Headway, a Welsh charity who help people and families whose lives have been affected by brain injury, were also involved from the very first stage of research when Kaite was originally writing the play. Unusually lived experience didn’t just shape the script; Headway worked with production company Mad as Birds during production to ensure the film remained grounded in people’s lived experience. Even posters in the field hospital in the film host the artwork of people using Headway’s services. Imagine a film industry where involving the people whose stories we’re telling is common practice, not ‘best practice’.

This involvement of the people whose stories we tell is one way this film increases representation. Another example is the extraordinary female leads, who include Rebel Wilson, Charlotte Gainsbourg, Trine Dyrholm, Meera Syal and Ruth Madeley. This fabulous cast, or the ‘embarrassment of riches’ as Kaite affectionately calls them, are a rarely seen force of power and diversity. As Kaite points out, they’re refreshingly all over the age of 35 and represent talent from around the world; we rarely see such powerful women together.

As a wheelchair user myself, I found the character of Jenny, played by the incredible Ruth Madeley, particularly refreshing. Often the impairments of disabled characters drive the narrative, yet Jenny is a stroppy professional who just happens to be disabled. Kaite dismantles the stereotype of the virtuous, appeasing disabled woman with a character who’s flawed, loving and just happens to use a wheelchair. This character shouldn’t be radical. As Kaite said, we need films where “human relationships have all the different shades of what it is to be human.”

I asked Kaite why it was so important to have disabled people represented on the big screen. She grinned. “It’s how we change things,” she said.

We’ve got to normalise a film that is full of women who are mature women and they’re the protagonists of their own lives, whether they be disabled or non-disabled. We have to have more representation of people’s cultural heritage.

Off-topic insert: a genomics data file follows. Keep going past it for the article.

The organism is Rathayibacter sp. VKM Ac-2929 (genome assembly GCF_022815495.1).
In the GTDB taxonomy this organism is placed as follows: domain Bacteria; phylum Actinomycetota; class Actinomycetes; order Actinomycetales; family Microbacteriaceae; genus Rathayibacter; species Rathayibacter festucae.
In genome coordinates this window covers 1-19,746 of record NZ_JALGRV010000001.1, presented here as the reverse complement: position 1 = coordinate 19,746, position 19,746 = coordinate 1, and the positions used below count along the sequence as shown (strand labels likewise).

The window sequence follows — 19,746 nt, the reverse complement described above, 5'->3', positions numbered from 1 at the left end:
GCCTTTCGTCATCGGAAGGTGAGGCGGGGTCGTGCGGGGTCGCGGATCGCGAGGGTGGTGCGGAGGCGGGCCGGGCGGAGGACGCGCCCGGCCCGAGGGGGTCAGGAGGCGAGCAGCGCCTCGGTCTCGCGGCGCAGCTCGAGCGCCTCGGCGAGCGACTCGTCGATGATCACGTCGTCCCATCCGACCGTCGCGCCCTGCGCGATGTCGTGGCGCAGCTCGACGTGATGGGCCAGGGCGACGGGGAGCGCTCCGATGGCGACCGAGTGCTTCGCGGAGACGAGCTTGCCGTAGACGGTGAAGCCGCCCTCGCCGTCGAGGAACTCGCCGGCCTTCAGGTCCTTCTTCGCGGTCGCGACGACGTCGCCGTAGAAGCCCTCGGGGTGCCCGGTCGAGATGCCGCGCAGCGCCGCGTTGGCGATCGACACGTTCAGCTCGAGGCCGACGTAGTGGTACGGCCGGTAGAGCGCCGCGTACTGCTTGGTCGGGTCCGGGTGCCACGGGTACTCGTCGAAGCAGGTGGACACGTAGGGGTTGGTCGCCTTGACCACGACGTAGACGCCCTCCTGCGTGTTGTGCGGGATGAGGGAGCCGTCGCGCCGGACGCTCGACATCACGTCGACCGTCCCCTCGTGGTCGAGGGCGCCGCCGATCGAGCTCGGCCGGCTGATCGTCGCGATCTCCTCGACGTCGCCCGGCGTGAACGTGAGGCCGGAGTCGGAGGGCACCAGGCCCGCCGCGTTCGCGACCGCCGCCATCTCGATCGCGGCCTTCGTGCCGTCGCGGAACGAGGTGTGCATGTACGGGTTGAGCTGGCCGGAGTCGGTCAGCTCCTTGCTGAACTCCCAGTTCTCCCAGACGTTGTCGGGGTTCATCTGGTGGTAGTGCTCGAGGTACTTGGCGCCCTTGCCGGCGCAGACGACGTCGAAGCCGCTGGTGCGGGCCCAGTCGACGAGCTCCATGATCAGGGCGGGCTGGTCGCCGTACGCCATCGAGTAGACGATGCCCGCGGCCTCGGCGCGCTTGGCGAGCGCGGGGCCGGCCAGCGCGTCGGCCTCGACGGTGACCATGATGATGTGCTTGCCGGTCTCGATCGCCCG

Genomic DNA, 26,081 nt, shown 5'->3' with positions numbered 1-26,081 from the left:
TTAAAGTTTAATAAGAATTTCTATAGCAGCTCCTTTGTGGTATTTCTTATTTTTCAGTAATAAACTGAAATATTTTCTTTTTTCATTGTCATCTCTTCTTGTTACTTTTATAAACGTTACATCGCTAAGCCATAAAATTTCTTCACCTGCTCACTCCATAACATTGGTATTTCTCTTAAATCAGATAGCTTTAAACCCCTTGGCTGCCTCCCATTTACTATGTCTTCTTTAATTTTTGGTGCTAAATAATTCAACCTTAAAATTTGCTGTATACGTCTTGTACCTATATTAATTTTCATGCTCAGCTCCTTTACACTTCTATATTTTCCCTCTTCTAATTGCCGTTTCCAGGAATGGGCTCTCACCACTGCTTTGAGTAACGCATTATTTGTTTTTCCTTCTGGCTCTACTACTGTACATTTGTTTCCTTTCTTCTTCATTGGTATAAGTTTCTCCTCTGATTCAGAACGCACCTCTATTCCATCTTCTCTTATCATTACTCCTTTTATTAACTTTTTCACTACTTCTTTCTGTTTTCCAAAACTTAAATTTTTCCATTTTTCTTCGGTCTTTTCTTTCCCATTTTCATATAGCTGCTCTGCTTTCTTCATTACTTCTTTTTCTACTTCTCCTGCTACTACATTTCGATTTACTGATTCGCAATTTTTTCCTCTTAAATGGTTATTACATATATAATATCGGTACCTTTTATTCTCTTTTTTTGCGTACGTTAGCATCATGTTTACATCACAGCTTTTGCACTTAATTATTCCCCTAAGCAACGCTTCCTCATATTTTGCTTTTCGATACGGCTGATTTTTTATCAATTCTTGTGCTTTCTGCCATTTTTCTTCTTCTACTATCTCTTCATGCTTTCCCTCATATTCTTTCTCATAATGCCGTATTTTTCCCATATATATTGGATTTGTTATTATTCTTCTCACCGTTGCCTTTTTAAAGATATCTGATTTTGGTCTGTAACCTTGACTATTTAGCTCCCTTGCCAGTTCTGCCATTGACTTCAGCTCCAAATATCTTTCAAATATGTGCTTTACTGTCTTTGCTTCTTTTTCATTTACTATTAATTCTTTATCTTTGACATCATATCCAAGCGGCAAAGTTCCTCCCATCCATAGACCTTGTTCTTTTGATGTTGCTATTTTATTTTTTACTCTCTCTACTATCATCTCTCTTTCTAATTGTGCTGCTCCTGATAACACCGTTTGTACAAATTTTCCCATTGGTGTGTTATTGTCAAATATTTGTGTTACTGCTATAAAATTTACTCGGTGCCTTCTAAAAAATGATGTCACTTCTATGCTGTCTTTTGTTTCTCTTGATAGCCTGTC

Without this diverse representation we see the erasure of people’s stories and realities, and the forced silencing of communities.

So why do films like this need to be screened in cinemas? It’s a film that challenges us, that evokes recognition and a complex array of emotions so demands to be discussed. When the difficult topic matter touches so many of us, watching the film should be a shared experience.

There’s something incredibly impactful about being with friends or strangers in a space, all our hearts beating together, said Kaite, Your heart will be wrung out. But you will feel seen.

Kaite has devoted her career so far to this cause, helping people to feel seen and to recognise their stories:

I’ve been wanting to be inclusive, I’ve been wanting to make visible those of us who have been left in the shadow for too long.

Thanks to change makers like Kaite, we are seeing slow progress in the film industry, which includes more diverse representations and more stories from Wales or, like The Almond and the Seahorse, stories that originate in Wales.

Kaite has lived in West Wales since the early 90s, having moved from England due to discrimination against the Irish at the time. Since then, Kaite has been an integral voice in Welsh arts, helping to challenge our definitions of a Welsh story and promote Wales to the world. “I’m really grateful to Wales because it’s given me a home, “said Kaite. “The idea of my voice, being part of that of the multiple international Welsh voices that are emanating out into the world is incredibly exciting.”

With a director from North Wales, research from Wales, a script written in Wales, and filming in Wales, The Almond and the Seahorse’s DNA is Welsh yet tells a universal story. Kaite claims writing the script at her home at the end of a dirt track in rural West Wales for a film shown around the world is proof that it’s a myth you need to live in Cardiff or London to contribute to the creative industries. This ability to tell a story from anywhere in Wales to global audiences is diversifying Welsh identity and our arts sector.

The Almond and the Seahorse marks an exciting time for the Welsh film industry and the wider arts sector as we begin to celebrate the diversities of Welsh identity. Strong, international voices such as Kaite’s are helping to shape a more inclusive and innovative Wales.  As Kaite said:

We are a small nation, but we talk to the world. And the world is represented in our borders.

The Almond and the Seahorse will be in UK cinemas from the 10th May 2024.

Download the full article here.